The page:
A friend of mine used to like to play this game. We were working at a camp, and after dinner, with 30 people milling around the cafeteria, she would announce: “Attention everybody! Brent will now be singing a song for us!”
For the record, this game wasn’t my idea.
Out of the shadows
For many of us, being thrown into the spotlight makes us scurry away faster than insects from under an overturned rock. We turn raspberry-red as our knees turn to jelly (I mean, hypothetically, of course). Instead we turn to the shadows, taking an unassuming servant-hearted posture, quieting going about our work.
But sometimes, uncomfortable as it may feel, our role, art, or mission, requires that we step into the spotlight. We don’t want to draw attention to ourselves, but the fire in our belly won’t let us hide.
Is it possible to take a selfie without feeling like a selfish attention-seeker? Can asking for the attention of others be, in fact, a generous act?
Performance as hospitality
The famous cellist Yo-Yo Ma is no stranger to the spotlight. As a soloist he is capable of captivating audiences for hours at a time. He considers performance to be something like hospitality, as he explains in his interview on the On Being podcast.
When I’m on stage, all of you that are in the hall are my guests. I’m the host of a wonderful party. You’re all my guests, because I have the floor… The greater purpose is that we’re communing together and we want this moment to be really special for all of us. Because otherwise, why bother to have come out at all?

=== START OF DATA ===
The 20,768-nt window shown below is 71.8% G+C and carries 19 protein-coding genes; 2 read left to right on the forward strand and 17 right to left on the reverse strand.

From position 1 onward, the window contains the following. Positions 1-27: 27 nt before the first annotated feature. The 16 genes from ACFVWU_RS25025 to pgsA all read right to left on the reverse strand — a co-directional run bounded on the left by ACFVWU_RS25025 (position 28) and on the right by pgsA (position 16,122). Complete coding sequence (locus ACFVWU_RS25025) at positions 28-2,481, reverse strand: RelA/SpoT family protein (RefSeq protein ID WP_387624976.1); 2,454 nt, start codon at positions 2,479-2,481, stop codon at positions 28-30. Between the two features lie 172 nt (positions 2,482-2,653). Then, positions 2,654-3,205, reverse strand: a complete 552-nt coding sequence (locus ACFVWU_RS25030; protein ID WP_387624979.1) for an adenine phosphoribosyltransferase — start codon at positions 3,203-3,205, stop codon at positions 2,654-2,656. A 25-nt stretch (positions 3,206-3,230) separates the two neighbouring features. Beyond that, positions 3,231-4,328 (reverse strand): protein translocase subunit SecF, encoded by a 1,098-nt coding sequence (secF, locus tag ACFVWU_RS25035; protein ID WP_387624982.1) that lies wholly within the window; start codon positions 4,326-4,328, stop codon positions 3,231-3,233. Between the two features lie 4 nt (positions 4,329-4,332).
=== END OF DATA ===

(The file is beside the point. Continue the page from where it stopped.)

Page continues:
…It’s not about how many people are in the hall. It’s not about proving anything. It’s about sharing something.
Yo-Yo Ma doesn’t step into the spotlight to draw attention to himself, but to share something with his audience, to commune with his guests.
No, thank YOU
In a similar way, assuming the spotlight provides an opportunity to be generous to others.
When I first performed in front of people as a young piano student, I was taught to bow after my performance as a way of saying “thank you” to the audience for their time and attention.
In later years I joined Toastmasters, where I was taught not to end my speeches with the natural “thank you.” It’s the audience that should be thanking you, I was told.
An audience offering their attention is a gift, worthy of gratitude. But so is your speech, your performance, or your art. Maybe this mutual gratitude is a natural result of the kind of communion Yo-Yo Ma is referring to. Both sides feel they’ve received a gift.
Step into the spotlight
You might not have a friend who likes to throw you into the spotlight as I did (though, in a cruel way, part of me hopes you do), but maybe you do have something to share. If you do, remember that stepping into the spotlight doesn’t have to be selfish, it can also be an act of generosity. When you get on stage, you’re hosting a party, and we want to be part of the fun.
Step up and share, the rest of us will thank you.